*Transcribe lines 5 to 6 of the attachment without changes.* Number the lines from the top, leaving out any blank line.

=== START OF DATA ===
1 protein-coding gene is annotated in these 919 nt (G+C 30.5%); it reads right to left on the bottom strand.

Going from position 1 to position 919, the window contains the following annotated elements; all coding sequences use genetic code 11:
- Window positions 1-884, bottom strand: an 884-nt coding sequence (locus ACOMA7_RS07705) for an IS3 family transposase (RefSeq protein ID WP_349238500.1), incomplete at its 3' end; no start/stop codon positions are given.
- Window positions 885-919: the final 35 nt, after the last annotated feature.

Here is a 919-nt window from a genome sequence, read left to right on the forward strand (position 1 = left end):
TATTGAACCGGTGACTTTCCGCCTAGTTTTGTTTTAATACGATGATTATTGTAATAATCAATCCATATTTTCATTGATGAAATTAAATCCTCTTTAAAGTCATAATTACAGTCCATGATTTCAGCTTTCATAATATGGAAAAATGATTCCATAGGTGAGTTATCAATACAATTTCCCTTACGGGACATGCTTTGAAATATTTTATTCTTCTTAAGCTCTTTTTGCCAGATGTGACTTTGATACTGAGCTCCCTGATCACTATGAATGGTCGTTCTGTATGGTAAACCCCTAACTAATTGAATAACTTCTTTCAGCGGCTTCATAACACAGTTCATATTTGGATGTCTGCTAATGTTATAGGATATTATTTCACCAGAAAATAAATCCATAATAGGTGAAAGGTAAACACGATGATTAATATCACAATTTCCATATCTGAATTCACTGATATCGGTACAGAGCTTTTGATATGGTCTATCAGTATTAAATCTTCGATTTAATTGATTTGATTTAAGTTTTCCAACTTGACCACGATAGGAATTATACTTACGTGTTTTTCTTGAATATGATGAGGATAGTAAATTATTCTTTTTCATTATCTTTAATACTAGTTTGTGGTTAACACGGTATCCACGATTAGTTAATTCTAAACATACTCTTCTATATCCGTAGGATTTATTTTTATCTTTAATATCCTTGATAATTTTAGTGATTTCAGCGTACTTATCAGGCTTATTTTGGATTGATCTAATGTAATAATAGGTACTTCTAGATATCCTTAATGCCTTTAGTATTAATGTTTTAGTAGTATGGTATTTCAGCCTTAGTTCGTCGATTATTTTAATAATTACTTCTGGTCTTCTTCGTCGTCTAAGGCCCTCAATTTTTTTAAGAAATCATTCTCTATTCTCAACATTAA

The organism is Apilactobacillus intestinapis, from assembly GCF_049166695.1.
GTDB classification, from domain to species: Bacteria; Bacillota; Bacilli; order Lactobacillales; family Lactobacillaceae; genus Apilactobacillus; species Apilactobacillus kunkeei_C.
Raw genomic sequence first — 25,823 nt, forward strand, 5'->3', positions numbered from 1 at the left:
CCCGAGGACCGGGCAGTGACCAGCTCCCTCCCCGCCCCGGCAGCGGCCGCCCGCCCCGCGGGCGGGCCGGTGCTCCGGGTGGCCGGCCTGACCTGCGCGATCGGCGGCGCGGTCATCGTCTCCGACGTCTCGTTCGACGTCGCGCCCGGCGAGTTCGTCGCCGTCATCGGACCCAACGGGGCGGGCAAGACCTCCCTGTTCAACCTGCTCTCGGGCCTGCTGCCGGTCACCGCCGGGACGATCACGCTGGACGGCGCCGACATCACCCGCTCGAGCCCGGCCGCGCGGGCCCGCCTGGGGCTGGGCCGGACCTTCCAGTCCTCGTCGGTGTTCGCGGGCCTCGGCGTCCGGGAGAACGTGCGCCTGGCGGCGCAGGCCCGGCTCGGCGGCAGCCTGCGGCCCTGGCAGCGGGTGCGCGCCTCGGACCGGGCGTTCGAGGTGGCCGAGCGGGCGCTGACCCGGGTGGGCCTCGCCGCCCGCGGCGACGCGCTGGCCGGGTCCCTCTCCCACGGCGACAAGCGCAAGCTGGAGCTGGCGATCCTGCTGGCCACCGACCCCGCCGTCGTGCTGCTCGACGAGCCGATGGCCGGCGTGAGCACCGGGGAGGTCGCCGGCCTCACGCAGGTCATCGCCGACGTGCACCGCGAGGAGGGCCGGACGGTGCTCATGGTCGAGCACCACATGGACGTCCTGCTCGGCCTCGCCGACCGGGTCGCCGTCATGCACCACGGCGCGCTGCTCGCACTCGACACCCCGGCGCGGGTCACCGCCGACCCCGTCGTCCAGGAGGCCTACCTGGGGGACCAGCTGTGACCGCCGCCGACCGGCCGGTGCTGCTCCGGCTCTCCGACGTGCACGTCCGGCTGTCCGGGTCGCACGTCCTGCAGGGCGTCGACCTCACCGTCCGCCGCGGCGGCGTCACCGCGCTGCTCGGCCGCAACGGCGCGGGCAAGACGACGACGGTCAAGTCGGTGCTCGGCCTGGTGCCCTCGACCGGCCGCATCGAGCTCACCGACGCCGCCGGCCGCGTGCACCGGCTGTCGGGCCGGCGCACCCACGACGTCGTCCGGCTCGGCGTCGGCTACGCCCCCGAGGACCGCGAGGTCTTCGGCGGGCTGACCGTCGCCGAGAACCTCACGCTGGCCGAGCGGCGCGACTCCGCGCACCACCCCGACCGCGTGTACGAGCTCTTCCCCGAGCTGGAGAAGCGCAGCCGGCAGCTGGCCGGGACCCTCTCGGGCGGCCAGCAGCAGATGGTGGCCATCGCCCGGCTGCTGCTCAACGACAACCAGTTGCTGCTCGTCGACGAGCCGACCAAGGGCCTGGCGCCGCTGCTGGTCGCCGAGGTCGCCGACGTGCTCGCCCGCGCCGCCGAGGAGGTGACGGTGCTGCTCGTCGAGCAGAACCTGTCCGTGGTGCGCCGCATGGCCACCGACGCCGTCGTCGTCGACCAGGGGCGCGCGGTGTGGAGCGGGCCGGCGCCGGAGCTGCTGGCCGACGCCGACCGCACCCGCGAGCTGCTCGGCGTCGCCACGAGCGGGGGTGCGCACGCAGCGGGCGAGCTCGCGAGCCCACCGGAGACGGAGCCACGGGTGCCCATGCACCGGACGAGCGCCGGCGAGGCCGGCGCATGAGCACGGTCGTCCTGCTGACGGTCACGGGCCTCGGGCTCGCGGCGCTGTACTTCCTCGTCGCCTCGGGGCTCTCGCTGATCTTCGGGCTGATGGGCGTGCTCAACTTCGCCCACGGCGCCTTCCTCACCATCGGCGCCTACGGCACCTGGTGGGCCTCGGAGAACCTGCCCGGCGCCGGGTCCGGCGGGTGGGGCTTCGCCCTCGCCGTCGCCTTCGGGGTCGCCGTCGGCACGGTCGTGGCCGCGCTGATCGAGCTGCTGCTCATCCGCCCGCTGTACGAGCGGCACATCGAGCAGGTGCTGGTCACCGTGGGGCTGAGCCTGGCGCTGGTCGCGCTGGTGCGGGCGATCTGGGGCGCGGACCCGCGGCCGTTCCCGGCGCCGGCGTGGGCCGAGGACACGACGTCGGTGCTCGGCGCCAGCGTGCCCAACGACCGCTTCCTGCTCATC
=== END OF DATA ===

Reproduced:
Here is a 919-nt window from a genome sequence, read left to right on the forward strand (position 1 = left end):
TATTGAACCGGTGACTTTCCGCCTAGTTTTGTTTTAATACGATGATTATTGTAATAATCAATCCATATTTTCATTGATGAAATTAAATCCTCTTTAAAGTCATAATTACAGTCCATGATTTCAGCTTTCATAATATGGAAAAATGATTCCATAGGTGAGTTATCAATACAATTTCCCTTACGGGACATGCTTTGAAATATTTTATTCTTCTTAAGCTCTTTTTGCCAGATGTGACTTTGATACTGAGCTCCCTGATCACTATGAATGGTCGTTCTGTATGGTAAACCCCTAACTAATTGAATAACTTCTTTCAGCGGCTTCATAACACAGTTCATATTTGGATGTCTGCTAATGTTATAGGATATTATTTCACCAGAAAATAAATCCATAATAGGTGAAAGGTAAACACGATGATTAATATCACAATTTCCATATCTGAATTCACTGATATCGGTACAGAGCTTTTGATATGGTCTATCAGTATTAAATCTTCGATTTAATTGATTTGATTTAAGTTTTCCAACTTGACCACGATAGGAATTATACTTACGTGTTTTTCTTGAATATGATGAGGATAGTAAATTATTCTTTTTCATTATCTTTAATACTAGTTTGTGGTTAACACGGTATCCACGATTAGTTAATTCTAAACATACTCTTCTATATCCGTAGGATTTATTTTTATCTTTAATATCCTTGATAATTTTAGTGATTTCAGCGTACTTATCAGGCTTATTTTGGATTGATCTAATGTAATAATAGGTACTTCTAGATATCCTTAATGCCTTTAGTATTAATGTTTTAGTAGTATGGTATTTCAGCCTTAGTTCGTCGATTATTTTAATAATTACTTCTGGTCTTCTTCGTCGTCTAAGGCCCTCAATTTTTTTAAGAAATCATTCTCTATTCTCAACATTAA